Pulp and Paper Canada

CONFERENCE: Of universal concern – Costs must come down

November 1, 2002  By Pulp & Paper Canada

From the outset, there was proof of the importance of the conference theme for a sector beset by economic uncertainty. Ajoy Chatterjee, chairman of the Midwest branch, was pleased to note that over 30…

From the outset, there was proof of the importance of the conference theme for a sector beset by economic uncertainty. Ajoy Chatterjee, chairman of the Midwest branch, was pleased to note that over 300 attendees defied general attendance slumps in the industry to listen and learn from the technical sessions which presented ideas for increasing efficiencies of the pulp or papermaking process. Short courses covered aspects of corrosion and corrosion prevention, process variability, controller tuning, dispersion modelling for air compliance and planned shutdown optimization.

Keynote speaker David Muss of Research in Motion in Waterloo, ON, spoke of Personal Communication Tools as Presenting Business Value. The Market Forum had B. Laprade of Scotia Capital speaking on an Equity Market’s Perspective and J. Duncanson, of Duncanson Investment Research in Toronto, discussed Global Realities. The conference was held in conjunction with a trade show featuring 56 exhibitors.


Presidents Panel

A Presidents’ Panel discussion featured Arnold M. Nemirow (chairman, president and CEO of Bowater), Marco Marcheggiani (president of Metso Paper North America) and William Mahoney (vice president and general manager of the Pulping Group of GL&V).

Mr. Nemirow spoke of a program within Bowater called the Cost Assessment Program.

“I have always believed that a company should focus on what it has control over. There isn’t a lot any of us in this room can do to control world events and economies. There is much we can do regarding costs and increasing efficiencies within our respective companies. The philosophy and process behind the program is to identify all activities that drive all costs at the mill.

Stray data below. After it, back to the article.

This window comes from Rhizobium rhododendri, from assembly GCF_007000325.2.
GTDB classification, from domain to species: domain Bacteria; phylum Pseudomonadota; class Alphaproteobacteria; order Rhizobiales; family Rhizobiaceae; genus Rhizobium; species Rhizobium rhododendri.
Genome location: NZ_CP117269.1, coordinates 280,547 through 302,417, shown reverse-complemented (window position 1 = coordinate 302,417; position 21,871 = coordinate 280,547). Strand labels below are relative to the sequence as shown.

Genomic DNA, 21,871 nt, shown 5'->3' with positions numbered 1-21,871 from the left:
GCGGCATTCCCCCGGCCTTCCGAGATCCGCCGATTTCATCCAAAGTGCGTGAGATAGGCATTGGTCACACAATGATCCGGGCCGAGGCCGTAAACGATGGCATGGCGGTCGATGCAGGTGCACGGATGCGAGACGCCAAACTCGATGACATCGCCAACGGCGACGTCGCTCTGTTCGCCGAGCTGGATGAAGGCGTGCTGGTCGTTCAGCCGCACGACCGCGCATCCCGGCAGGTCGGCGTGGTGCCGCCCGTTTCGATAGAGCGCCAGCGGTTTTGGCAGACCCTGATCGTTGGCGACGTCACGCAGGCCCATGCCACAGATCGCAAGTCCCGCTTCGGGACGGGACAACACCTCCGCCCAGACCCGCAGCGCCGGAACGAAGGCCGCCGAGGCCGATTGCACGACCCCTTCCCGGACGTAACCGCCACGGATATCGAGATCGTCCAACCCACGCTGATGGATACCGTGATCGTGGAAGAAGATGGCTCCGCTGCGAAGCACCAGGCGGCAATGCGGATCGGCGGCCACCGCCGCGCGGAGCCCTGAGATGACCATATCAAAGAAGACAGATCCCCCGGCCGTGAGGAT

“We first did this in 1995 with Bowater’s pulp and paper mills — that at the time numbered 5. Today, we’re up to 12.”

By following this policy, Mr. Nemirow pointed out that Bowater had eliminated over $316 million in operational costs, most of this without using any capital. He ended by warning that, “The investment community is demanding a better performance from our companies. If we don’t find a way of providing better returns — I fear for the future of our industry in North America.

His final advice: “Continue to focus your energies on what you do control — your costs. Be ambitious in your goals for cost reduction and conduct the effort on a continuous basis.”

Metso was also interested in keeping costs down. Mr. Marcheggiani explained the two approaches that were used: Externally, for customers, by developing innovative products to make production process more efficient and establishing strong, efficient relationship. Internally, for themselves, by reducing the cost of producing products and maintaining operational and back office organizational efficiency.

He ended by saying, “In Metso, cost reduction is a continuous process where all opportunities are considered and all costs are challenged.”

Close attention to asset management was the theme of Mr. Mahoney’s speech. Every mill, he said, had numerous opportunities to lower costs. He recommended accomplishing this by a close examination of all areas of operation.

Tech Papers

More than 40 sessions in three days covered many topics, including energy management, the environment (such as the impact of the Kyoto Agreement on the forest industry in Canada), laboratory accreditation, techniques for odour assessment, water reduction strategies, descriptions of project upgrades at Bowater and St. Marys, process monitoring, safety measurement, management issues and energy savings (such as benchmarking energy use).

Papermaking was covered in freshwater bromination, expansion projects and water management, cost reduction and modelling jet impingement.

Experiences of the Indian Paper Industry were described by Abha Gupta, Rajeev Mathur and Arvind Kulkarni of Central Pulp & Paper Research Institute of Saharanpur, India.

Best Paper Award

The best paper award was won by Jack Porter and Ron Dokis of Bowater, Thunder Bay, for their paper REA and recover boiler operations – Observations & speculations.

This paper examined the impact of a changing REA (residual effective alkali) on recovery boiler operations, combining mill experience and mill data with existing REA knowledge and research.

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